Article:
Through the lens of A Clockwork fiction, where Britain is de-stabilized, gangs patrol the night, criminals clash with curfews, and quarantines seem to keep the sanguine safe, while rogues profit by any means necessary, is there really a reason to keep up the façade? Wasn't it always this way? Didn't we always click agree to the terms when we began the game? A few people wield the power, and the rest work for them. Elites scatter scraps, and pittance to keep the masses in check? It is as Feudal as always. sSame as it ever was. Wealthy people like Madonna recite solidarity with commoners from a 300 square meter bath covered in fresh rose petals, while waiters move in with parents & friends and ration ramen & soap. Shall we admire what a great job they are doing?
We now have two camps.
1. Governors, States, Provinces, recognize that the emperor has no clothes. Kids decide that because there are no adults in the room, we should pick up the pieces, and put things back together, this way.
2. People aligned with the misanthrope wait for a rally, handouts, and some loose sense of direction, if not a soup-line. And then we all just go back to doing things the same way all over again, so we can forget.
Whichever way you lean, you might as well go for broke. Kubrick wanted a shot of Alex jumping out a window, to commit suicide -- So he dropped a Newman Sinclair Camera in a box out of the third storey window of the Corus Hotel, to grab the effect of falling from Alex's point of view. The camera survived 6 takes, until the shot was perfect.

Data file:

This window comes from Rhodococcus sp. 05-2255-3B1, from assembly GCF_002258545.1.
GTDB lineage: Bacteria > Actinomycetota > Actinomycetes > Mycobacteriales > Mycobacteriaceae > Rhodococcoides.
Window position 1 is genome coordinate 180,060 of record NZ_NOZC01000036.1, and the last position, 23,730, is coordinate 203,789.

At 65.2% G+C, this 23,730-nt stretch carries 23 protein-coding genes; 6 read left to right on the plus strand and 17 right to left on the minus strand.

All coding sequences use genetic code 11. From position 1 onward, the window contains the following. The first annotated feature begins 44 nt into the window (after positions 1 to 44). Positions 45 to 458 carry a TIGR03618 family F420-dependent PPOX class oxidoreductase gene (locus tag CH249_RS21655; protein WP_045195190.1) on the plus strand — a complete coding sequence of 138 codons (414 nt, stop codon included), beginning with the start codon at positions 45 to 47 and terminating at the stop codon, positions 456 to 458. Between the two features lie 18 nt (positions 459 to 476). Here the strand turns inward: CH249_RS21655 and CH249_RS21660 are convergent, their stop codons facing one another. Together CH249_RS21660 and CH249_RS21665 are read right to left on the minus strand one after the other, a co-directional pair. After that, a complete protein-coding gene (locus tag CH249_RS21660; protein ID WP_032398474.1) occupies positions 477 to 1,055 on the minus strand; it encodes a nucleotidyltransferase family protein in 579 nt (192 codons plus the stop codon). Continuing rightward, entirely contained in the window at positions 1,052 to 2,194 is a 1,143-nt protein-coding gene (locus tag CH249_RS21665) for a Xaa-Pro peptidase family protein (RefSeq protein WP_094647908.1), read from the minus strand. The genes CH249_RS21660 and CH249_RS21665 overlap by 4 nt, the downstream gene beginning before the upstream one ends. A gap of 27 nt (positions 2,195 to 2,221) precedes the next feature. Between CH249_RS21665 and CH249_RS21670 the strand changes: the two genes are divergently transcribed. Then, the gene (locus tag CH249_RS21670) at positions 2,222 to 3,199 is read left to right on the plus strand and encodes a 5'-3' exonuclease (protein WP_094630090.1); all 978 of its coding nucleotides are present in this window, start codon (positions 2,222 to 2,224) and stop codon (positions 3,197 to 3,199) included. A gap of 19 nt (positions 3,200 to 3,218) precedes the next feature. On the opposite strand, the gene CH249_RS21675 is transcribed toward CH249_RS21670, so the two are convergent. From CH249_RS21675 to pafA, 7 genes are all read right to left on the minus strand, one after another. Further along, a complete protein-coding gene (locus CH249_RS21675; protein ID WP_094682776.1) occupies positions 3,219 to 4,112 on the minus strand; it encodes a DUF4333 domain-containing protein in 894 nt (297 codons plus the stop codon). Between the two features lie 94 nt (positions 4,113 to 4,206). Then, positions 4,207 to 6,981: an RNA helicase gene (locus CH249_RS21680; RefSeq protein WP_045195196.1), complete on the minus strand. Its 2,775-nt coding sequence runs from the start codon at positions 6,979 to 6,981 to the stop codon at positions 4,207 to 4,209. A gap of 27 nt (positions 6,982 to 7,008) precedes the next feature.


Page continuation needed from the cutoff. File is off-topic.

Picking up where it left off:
Like any Dickensian tale, redemption only happens when one sees that there is something to recover from. Boris returns from the ICU, and isn't scared shitless?
Britain will either recover from a massive hangover by dumb luck, staggering home from the pub, and having a long nappy on the global economic stage, or they will not. But I'm not so sure Boris gets that.
In a Clockwork Orange the Book's ending closes the loop on redemption, while the Film version and American abridged printings leave a bit more up in the air. As with all great film and fiction, you are either the type who wants the Hollywood ending, or the Fellini finish.
Kubrick asked Malcom McDowell to try the jock-strap on the outside of his Cricket whites, and that made all the difference.
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Age and Treachery will overcome youth and skill.